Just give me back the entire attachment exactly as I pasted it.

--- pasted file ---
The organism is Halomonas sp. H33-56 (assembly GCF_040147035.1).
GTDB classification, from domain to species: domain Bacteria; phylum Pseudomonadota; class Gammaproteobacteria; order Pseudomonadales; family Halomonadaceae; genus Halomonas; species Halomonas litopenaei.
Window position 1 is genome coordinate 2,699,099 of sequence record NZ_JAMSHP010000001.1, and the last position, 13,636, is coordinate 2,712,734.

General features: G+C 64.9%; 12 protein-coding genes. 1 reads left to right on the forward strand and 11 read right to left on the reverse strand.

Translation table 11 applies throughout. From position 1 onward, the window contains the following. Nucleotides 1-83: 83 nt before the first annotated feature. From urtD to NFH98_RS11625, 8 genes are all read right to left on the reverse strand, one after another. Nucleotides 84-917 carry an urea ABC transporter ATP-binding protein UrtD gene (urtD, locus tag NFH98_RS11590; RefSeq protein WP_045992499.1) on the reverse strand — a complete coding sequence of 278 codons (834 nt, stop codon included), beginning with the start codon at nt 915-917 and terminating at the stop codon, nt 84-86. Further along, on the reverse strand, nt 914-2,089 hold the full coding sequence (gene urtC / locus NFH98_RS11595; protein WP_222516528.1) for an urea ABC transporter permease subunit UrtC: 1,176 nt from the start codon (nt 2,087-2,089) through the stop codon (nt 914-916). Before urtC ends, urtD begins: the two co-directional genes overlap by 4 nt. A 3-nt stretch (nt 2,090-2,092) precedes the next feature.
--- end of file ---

The organism is Halomonas sp. H33-56 (assembly GCF_040147035.1).
GTDB classification, from domain to species: domain Bacteria; phylum Pseudomonadota; class Gammaproteobacteria; order Pseudomonadales; family Halomonadaceae; genus Halomonas; species Halomonas litopenaei.
Window position 1 is genome coordinate 2,699,099 of sequence record NZ_JAMSHP010000001.1, and the last position, 13,636, is coordinate 2,712,734.

General features: G+C 64.9%; 12 protein-coding genes. 1 reads left to right on the forward strand and 11 read right to left on the reverse strand.

Translation table 11 applies throughout. From position 1 onward, the window contains the following. Nucleotides 1-83: 83 nt before the first annotated feature. From urtD to NFH98_RS11625, 8 genes are all read right to left on the reverse strand, one after another. Nucleotides 84-917 carry an urea ABC transporter ATP-binding protein UrtD gene (urtD, locus tag NFH98_RS11590; RefSeq protein WP_045992499.1) on the reverse strand — a complete coding sequence of 278 codons (834 nt, stop codon included), beginning with the start codon at nt 915-917 and terminating at the stop codon, nt 84-86. Further along, on the reverse strand, nt 914-2,089 hold the full coding sequence (gene urtC / locus NFH98_RS11595; protein WP_222516528.1) for an urea ABC transporter permease subunit UrtC: 1,176 nt from the start codon (nt 2,087-2,089) through the stop codon (nt 914-916). Before urtC ends, urtD begins: the two co-directional genes overlap by 4 nt. A 3-nt stretch (nt 2,090-2,092) precedes the next feature.